13. (2004). Effects of individual fire events on the flower production of fruit-bearing tree species, with reference to Aboriginal people’s management and use, at Kalumburu,
  14. (2011). Evidence for the equal resilience of Triodia spp. (Poaceae), from different functional groups, to frequent fire dating back to the late Pleistocene.
  15. (2004). Extinction risk from climate change.
  16. (2005). Fire as a global ‘herbivore’: the ecology and evolution of flammable ecosystems.
  17. (2009). Fire regimes and interval-sensitive vegetation in semiarid Gregory National Park, northern Australia.
  18. (1996). Fire-driven extinction of plant populations: a synthesis of theory and review of evidence from Australian vegetation.
  19. (2010). Global congruence of carbon storage and biodiversity in terrestrial ecosystems.
  20. (2009). Global Pyrogeography: the Current and Future Distribution of Wildfire.
  21. (2000). Granstrom A
  22. (2009). Impact of storm-burning on Melaleuca viridiflora invasion of grasslands and grassy woodlands on Cape York Peninsula,
  23. (2009). Implications of changing climate for global wildland fire.
  24. (2011). Landscape partitioning among Triodia spp. (Poaceae) in the fire prone Kimberley, north-west Australia.
  25. (2011). Linking tree-ring and sedimentcharcoal records to reconstruct fire occurrence and area burned in subalpine forests of Yellowstone National Park,
  26. (2009). Modeling seed dispersal by wind in herbaceous species.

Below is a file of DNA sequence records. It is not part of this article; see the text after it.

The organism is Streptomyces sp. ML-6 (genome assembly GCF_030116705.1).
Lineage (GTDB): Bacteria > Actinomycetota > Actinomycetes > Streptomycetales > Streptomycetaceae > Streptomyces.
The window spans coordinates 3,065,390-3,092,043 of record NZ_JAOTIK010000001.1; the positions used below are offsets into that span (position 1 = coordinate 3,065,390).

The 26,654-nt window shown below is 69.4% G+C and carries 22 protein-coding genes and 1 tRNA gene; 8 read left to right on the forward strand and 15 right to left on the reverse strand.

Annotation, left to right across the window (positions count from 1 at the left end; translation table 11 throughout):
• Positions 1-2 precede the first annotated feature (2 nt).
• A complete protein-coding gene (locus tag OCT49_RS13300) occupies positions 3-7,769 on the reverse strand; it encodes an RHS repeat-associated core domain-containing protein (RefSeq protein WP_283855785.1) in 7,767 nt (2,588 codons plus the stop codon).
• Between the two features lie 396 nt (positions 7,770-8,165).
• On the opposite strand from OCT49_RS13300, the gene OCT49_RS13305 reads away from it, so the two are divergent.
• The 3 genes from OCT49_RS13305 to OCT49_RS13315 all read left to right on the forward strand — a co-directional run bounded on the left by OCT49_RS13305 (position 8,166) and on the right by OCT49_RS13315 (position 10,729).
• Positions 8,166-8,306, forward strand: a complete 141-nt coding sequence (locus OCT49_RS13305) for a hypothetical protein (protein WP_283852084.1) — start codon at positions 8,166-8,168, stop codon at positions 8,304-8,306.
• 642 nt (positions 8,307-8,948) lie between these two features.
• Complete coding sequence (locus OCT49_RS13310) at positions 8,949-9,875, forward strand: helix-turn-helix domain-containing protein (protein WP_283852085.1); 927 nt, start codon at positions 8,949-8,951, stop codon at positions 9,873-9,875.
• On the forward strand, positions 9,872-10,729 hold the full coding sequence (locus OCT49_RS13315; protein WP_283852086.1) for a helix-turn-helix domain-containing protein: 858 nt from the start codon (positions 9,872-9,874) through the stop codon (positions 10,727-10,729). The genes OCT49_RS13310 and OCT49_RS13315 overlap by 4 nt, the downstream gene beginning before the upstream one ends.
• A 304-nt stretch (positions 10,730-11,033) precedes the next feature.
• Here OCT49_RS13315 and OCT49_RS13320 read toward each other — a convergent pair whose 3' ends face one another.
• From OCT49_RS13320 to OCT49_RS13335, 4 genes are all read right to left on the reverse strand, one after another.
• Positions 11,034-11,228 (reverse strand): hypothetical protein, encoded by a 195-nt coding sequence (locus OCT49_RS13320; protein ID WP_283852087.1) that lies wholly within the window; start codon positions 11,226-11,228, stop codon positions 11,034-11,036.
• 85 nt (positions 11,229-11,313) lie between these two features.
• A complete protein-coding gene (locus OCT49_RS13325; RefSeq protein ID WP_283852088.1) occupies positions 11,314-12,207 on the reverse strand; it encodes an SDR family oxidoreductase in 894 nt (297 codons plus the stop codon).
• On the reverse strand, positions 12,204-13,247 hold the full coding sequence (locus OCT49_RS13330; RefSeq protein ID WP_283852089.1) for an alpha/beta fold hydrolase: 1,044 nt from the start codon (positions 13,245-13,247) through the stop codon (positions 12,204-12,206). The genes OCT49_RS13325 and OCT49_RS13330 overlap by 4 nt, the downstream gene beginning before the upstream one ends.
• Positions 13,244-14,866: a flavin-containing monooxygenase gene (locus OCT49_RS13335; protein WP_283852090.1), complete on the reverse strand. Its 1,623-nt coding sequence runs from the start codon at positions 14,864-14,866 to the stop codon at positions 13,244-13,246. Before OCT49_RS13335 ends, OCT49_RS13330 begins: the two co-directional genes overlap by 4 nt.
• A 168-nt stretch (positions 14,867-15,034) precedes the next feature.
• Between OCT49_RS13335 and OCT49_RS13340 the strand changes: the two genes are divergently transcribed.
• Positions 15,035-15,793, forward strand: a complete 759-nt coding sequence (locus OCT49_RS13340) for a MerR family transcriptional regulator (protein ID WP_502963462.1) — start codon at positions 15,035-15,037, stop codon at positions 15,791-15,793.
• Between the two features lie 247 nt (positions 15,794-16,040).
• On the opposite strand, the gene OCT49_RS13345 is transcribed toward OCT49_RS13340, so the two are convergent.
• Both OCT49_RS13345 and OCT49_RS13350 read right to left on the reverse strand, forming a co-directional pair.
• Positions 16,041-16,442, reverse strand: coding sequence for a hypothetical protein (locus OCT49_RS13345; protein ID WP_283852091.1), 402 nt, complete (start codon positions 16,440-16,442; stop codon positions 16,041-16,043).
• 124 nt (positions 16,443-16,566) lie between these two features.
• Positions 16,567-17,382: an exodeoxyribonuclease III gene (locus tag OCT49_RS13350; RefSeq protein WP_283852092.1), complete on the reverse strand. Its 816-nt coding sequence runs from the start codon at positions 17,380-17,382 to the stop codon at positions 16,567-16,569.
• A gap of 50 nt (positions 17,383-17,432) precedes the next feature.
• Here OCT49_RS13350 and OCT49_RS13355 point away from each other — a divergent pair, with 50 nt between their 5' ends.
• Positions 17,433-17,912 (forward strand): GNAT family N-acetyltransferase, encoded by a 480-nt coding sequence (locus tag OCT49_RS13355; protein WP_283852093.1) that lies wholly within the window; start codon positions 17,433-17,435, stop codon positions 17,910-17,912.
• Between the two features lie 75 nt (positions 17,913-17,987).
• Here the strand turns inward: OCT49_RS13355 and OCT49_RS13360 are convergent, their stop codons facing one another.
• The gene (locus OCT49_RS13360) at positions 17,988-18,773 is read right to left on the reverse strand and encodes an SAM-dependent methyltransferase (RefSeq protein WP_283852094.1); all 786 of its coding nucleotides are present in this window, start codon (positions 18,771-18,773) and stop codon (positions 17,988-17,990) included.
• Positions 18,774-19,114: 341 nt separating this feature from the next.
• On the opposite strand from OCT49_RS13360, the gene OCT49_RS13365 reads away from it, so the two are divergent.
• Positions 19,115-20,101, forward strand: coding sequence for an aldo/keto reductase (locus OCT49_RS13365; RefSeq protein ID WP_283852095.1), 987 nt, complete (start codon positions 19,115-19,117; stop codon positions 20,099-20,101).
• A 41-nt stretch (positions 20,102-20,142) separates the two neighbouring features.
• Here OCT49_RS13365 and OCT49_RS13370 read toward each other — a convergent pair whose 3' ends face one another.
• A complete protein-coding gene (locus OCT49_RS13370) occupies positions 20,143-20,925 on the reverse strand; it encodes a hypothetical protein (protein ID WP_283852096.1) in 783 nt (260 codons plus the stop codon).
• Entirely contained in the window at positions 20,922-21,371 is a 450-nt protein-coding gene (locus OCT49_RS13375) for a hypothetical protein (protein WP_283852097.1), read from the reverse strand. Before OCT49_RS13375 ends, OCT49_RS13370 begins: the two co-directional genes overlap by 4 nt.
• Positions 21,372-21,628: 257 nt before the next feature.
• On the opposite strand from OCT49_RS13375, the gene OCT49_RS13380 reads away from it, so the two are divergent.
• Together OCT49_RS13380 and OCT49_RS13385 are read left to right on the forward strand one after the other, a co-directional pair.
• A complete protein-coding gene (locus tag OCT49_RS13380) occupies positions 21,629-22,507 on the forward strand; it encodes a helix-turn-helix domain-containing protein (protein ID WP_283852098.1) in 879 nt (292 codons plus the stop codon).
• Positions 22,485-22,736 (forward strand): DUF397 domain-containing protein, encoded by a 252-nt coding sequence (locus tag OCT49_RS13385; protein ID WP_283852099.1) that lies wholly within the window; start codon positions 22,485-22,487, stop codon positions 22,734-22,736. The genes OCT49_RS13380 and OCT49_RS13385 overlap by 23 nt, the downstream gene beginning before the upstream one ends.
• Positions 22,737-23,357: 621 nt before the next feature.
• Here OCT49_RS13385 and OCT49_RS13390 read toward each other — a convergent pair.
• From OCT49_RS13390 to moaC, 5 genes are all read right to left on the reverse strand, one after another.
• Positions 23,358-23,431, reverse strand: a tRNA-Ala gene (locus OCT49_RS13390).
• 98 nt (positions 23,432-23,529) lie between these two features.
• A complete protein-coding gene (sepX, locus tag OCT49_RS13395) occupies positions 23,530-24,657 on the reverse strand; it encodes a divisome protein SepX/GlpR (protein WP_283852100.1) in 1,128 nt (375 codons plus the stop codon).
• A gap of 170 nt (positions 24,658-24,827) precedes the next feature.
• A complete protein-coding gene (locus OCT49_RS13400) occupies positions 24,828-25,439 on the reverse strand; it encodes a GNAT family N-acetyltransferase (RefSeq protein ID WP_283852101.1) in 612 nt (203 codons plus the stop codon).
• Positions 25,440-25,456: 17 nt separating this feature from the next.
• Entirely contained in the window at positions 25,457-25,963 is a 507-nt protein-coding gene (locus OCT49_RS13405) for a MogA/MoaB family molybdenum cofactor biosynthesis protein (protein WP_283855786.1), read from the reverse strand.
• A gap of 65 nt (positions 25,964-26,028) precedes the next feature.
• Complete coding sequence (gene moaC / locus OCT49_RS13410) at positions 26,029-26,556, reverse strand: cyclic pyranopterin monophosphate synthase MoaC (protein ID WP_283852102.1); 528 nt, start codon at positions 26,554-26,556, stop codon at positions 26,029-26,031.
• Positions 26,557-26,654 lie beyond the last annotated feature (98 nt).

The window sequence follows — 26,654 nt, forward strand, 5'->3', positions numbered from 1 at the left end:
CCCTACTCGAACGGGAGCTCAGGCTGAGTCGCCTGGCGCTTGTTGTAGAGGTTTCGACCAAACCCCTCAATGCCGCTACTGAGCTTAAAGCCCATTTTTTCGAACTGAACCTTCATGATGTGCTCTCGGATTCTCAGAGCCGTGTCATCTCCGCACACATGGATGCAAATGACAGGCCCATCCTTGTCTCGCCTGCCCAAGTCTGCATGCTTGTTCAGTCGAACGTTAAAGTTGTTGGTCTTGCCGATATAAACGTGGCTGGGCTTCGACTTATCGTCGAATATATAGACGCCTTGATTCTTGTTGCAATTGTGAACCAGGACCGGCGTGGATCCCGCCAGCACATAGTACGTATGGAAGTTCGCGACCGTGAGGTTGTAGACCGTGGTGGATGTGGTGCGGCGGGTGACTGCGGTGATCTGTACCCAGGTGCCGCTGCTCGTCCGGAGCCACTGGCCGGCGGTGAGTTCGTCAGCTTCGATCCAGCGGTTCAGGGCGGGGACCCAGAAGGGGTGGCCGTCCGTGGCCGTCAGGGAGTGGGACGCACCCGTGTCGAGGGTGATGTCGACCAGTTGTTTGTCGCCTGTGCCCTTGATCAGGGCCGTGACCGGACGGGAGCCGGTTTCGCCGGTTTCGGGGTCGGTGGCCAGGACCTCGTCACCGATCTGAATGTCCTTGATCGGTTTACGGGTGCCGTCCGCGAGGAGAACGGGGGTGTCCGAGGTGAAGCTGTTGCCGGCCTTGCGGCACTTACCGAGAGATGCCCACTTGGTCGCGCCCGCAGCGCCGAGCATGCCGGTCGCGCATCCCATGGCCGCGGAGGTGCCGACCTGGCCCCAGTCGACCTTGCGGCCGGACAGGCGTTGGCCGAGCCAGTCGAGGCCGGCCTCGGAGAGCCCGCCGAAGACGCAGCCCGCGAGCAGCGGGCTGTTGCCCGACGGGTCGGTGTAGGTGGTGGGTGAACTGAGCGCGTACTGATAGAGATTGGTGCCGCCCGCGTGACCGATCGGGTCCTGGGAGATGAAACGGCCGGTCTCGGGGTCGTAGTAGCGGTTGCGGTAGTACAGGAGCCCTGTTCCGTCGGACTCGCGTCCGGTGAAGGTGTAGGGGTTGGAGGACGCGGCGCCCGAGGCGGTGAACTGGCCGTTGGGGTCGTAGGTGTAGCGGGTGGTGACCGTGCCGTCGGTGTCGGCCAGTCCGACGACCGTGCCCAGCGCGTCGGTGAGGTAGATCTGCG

27. (2004). Niche tradeoffs, neutrality and community structure: A stochastic theory of resource competition, invasion and community assembly.
  28. (2006). Persistence of obligate-seeding species at the population scale: effects of fire intensity, fire patchiness and long fire-free intervals.
  29. (2004). Plant Functional Traits in Relation to Fire in Crown-Fire Ecosystems.
  30. (2007). Plant functional types can predict decade-scale changes in fire-prone vegetation.
  31. (1992). Possibilities for dispersal in annual and perennial grasses in a savanna in Botswana.
  32. (2008). Pre-European fire regimes in Australian ecosystems.
  33. (1984). Predator satiation and site alteration following fire: mass reproduction of Alpine Ash (Eucalyptus delegatensis) in south eastern Australia.
  34. (2002). Predicting changes in community composition and ecosystem functioning from plant traits: revisiting the Holy Grail.
  35. (2010). Projecting climate change impacts on species distributions in megadiverse South African Cape and Southwest Australian Floristic Regions: Opportunities and challenges.
  36. (2010). R: A language and environment for statistical computing.
  37. (2010). Southern African fire regimes as revealed by remote sensing.
  38. (2008). Spatio-temporal trends in tree cover of a tropical mesic savanna are driven by landscape disturbance.
  39. (2007). Stochastic Species Turnover and Stable Coexistence in a Species-Rich, Fire-Prone Plant Community.
  40. (2005). The global distribution of ecosystems in a world without fire.
  41. (1998). The impact of Aboriginal landscape burning on the Australian biota.
  42. (1977). The maintenance of species richness in plant communities: the importance of the regeneration niche.
  43. (2011). The post-fire response of an obligate seeding Triodia species (Poaceae) in the fire-prone Kimberley, north-west Australia.
  44. (1988). The soil seed bank of Triodia basedowii in relation to time since fire.
  45. (2009). TIBCO Software Inc. Palo Alto CA USA. Determining Fire Probability in a Plant
  46. (2004). World on Fire.

To submit an update or takedown request for this paper, please submit an Update/Correction/Removal Request.